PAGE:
Donna Gray knows it would probably be cheaper to cash her monthly disability checks at a bank rather than at a check casher, but a bank refused her an account, she said, citing negative items on her credit report.
So, fees at a local check cashing outlet eat up about $11 of her $386 monthly disability check.
"The banks have made everything miserable," she said, laboring to pull her ankles and feet, swollen from the effects of heart surgery, into a van outside of a busy Newport News check cashing business.
Gray is among a growing number of people who, although they are barely making it, pay higher fees than those who use banks to handle their money. Check cashing is just part of an exploding fringe banking system that caters to Virginians who have the hardest time acquiring wealth.
These increasingly commonplace money-handling operations, including payday and car title lenders, attach hefty fees - charges that consumer advocates say keep the cash-strapped mired deeply in debt.
And these businesses are booming in Virginia.
LAW CLEARED THE WAY
Virginia laws have allowed more high-fee lenders to operate in the state over the past three years, giving residents hundreds of fast and easy options for accessing money - their own, and lenders'. Proponents say they offer credit to people who have no other options and cash to families struggling through rough times. But these options often charge what amounts to triple-digit annual interest rates, even though there often is little or no risk to the lenders, consumer groups argue.
Since the state began regulating payday lending in 2002, numerous financial companies have moved in for a share of Virginia workers' money, to the tune of nearly $1 billion last year. By the end of 2004, there were nearly 700 payday lending outlets in the state.
Del. Harvey Morgan, the state legislator who penned a bill that opened the door for the industry in Virginia, has been looking for ways to restrict such lenders as he has watched the growing effects of the law he helped pass.
"I'm not sure we did the right thing," Morgan said of the payday lending law. "We wanted (payday lending) to be available so people wouldn't have to have bounced check fees or be late on their rent. But they get caught in this thing, and they sometimes end up paying interest in the thousands."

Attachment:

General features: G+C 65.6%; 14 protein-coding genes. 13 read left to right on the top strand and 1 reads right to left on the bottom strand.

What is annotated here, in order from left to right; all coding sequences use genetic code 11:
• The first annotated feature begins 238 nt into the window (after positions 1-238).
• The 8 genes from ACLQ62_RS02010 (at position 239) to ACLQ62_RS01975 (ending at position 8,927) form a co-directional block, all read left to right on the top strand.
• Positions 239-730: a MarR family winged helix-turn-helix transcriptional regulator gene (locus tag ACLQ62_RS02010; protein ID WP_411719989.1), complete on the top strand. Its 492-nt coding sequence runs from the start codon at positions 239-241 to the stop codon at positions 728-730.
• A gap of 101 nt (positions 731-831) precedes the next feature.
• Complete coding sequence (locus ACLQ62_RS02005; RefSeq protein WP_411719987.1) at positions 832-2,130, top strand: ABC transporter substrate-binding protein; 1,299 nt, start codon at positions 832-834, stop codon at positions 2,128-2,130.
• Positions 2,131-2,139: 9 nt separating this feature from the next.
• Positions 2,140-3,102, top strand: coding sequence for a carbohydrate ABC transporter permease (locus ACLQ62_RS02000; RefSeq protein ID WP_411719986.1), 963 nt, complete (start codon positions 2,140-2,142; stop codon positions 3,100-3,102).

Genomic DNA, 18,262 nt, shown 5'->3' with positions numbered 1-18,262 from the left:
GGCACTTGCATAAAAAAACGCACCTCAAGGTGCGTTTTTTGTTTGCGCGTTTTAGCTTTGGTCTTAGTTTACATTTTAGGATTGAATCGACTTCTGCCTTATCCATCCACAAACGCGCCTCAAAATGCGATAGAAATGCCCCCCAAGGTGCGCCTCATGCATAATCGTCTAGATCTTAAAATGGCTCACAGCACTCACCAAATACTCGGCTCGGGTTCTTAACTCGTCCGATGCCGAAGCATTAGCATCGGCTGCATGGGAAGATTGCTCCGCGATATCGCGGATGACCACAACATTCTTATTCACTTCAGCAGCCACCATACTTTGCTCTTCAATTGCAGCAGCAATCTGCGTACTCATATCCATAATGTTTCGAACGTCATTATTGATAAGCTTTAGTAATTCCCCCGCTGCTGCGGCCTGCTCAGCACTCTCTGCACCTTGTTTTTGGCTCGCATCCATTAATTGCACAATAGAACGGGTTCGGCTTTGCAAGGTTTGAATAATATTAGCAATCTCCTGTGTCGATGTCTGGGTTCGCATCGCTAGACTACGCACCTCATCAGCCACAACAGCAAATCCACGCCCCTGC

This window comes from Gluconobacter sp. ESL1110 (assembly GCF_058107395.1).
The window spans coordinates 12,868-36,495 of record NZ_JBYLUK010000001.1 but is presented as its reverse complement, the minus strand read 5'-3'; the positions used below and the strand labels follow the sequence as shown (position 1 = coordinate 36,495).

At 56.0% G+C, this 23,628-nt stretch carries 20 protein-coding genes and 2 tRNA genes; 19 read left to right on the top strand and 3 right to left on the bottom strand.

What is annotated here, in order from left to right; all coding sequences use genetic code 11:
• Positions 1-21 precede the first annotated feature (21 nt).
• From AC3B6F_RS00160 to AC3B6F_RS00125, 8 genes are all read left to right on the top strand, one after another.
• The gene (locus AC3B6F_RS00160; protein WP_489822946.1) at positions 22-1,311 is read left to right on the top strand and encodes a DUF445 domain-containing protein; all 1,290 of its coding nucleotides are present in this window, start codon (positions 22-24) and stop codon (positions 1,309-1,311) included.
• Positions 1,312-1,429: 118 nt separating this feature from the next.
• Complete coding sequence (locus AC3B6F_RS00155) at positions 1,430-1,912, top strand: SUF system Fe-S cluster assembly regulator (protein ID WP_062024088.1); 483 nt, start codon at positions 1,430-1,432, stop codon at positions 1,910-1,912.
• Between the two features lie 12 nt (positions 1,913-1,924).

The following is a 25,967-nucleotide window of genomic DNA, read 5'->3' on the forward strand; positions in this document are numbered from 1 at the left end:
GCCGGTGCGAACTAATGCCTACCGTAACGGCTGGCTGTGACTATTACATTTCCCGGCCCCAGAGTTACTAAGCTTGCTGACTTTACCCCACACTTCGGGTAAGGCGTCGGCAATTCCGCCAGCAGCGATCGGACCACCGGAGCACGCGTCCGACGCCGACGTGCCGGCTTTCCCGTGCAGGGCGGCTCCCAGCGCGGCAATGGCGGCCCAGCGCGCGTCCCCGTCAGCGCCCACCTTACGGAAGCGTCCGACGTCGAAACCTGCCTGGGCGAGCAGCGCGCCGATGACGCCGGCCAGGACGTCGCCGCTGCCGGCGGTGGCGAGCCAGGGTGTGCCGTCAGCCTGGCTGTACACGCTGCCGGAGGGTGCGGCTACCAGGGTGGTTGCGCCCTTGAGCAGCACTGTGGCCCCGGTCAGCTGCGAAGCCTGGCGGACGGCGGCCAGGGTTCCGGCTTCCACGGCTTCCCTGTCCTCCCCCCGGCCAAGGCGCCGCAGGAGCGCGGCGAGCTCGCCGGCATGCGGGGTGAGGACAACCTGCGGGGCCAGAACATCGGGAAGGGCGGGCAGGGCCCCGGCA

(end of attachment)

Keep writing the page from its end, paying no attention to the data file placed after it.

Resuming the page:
Most disturbing, Morgan said, is the fact that many consumers take out additional payday loans to pay off the initial loans, racking up thousands of dollars in fees. Last year, 76,068 Virginia borrowers received 13 or more payday loans, according to the Virginia State Corporation Commission, which polices the lenders.
PUT IN A PINCH
Dee Bowers, a 63-year-old retired Newport News resident who lives off of less than $800 a month in alimony and Social Security, said she has been getting cash advance loans on her checks for months now. She has come to depend on them to cover basic expenses throughout the month - mainly gasoline and food.
Bowers borrows $100 a month and pays back the $115 she owes the next month. She said she didn't want to start getting loans at such a high interest rate, but decided it was a better option than what she had been doing to get cash: taking her jewelry to a pawn shop. Bowers said she was always worried that she wouldn't be able to pay the loan back and she would lose her precious few possessions to the pawn broker.
"I didn't like doing that," she said. "Paying $15 is better than losing my jewelry."
Morgan now calls the payday lending law a "boondoggle," even though it forced lower fees among out-of-state payday lenders that operated here through nationally-regulated banks. State-chartered banks could not offer the services.
The state's payday lending law requires that lenders charge no more than $15 per $100 borrowed, and certain disclosures must be made. The loan term must be at least seven days. The fee for a two-week loan, when figured as an annualized percentage rate, amounts to 391 percent interest.
Last year, Morgan drafted more restrictions for payday lenders, this time making it illegal for them to garnish military wages, conduct collection activities against military borrowers or their spouses if the borrower is in combat, or contact anyone in a military borrower's chain of command.
Morgan isn't the only one looking for solutions.
TRYING TO HELP
Groups that work with low-income people are looking for ways to help the poor handle their money better by giving them cheaper alternatives to what's known as the fringe banking system. That system includes payday lenders, check cashers and income tax outlets that charge high fees for advances on refunds.
The Virginia Interfaith Center for Public Policy, a nonprofit advocacy group based in Richmond, is forming a "fiscal think tank" in which economists would scrutinize the effects of state policies upon the poor, said Douglas Smith, executive director.
"These economists will crunch numbers so we can take the raw data and actually prove what's happening," he said.
Members of the group also are in early discussions about forming a bank or credit union that would provide poor families a low-cost alternative to payday loans or other high-cost loans, Smith said.
"We know people often need short-term loans, but they need loans in a way that won't trap them," he said. "We would need to find some heavy investors. It might be churches, it might be Rotary clubs, it might be individuals who want to give back.
"We would probably start very small in a locality," he added. "Likely in a place like Tidewater."
Such a credit union for low-income residents already exists in Newport News. The Office of Human Affairs, a community service, founded a credit union about 25 years ago, said Robert Ayers Jr., executive director. But it only has 325 members, and doesn't offer checking or ATM access, and patrons must travel to the credit union's office at 2410 Wickham Ave.
Credit union officials are looking at adding those services soon, Ayers said. That would likely boost membership, because many customers need those services.